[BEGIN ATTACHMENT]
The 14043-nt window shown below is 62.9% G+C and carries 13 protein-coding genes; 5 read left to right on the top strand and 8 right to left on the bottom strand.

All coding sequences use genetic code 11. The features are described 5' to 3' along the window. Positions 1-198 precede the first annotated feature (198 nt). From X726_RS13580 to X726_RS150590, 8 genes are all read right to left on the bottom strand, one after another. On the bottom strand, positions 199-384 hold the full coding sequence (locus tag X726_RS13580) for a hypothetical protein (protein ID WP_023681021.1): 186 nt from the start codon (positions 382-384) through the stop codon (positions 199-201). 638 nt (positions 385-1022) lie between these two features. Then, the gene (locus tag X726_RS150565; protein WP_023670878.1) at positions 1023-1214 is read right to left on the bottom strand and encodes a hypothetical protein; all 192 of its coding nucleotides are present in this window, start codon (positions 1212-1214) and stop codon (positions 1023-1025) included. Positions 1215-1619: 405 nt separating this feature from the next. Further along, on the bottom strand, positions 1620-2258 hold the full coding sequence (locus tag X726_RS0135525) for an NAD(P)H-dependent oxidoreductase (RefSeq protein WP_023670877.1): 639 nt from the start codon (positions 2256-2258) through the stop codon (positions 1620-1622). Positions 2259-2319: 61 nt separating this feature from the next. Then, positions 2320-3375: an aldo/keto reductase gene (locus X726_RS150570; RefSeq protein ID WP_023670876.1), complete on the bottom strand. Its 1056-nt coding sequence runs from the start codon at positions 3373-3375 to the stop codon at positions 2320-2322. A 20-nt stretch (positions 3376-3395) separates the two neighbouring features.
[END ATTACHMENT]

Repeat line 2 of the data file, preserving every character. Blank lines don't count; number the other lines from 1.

All coding sequences use genetic code 11. The features are described 5' to 3' along the window. Positions 1-198 precede the first annotated feature (198 nt). From X726_RS13580 to X726_RS150590, 8 genes are all read right to left on the bottom strand, one after another. On the bottom strand, positions 199-384 hold the full coding sequence (locus tag X726_RS13580) for a hypothetical protein (protein ID WP_023681021.1): 186 nt from the start codon (positions 382-384) through the stop codon (positions 199-201). 638 nt (positions 385-1022) lie between these two features. Then, the gene (locus tag X726_RS150565; protein WP_023670878.1) at positions 1023-1214 is read right to left on the bottom strand and encodes a hypothetical protein; all 192 of its coding nucleotides are present in this window, start codon (positions 1212-1214) and stop codon (positions 1023-1025) included. Positions 1215-1619: 405 nt separating this feature from the next. Further along, on the bottom strand, positions 1620-2258 hold the full coding sequence (locus tag X726_RS0135525) for an NAD(P)H-dependent oxidoreductase (RefSeq protein WP_023670877.1): 639 nt from the start codon (positions 2256-2258) through the stop codon (positions 1620-1622). Positions 2259-2319: 61 nt separating this feature from the next. Then, positions 2320-3375: an aldo/keto reductase gene (locus X726_RS150570; RefSeq protein ID WP_023670876.1), complete on the bottom strand. Its 1056-nt coding sequence runs from the start codon at positions 3373-3375 to the stop codon at positions 2320-2322. A 20-nt stretch (positions 3376-3395) separates the two neighbouring features.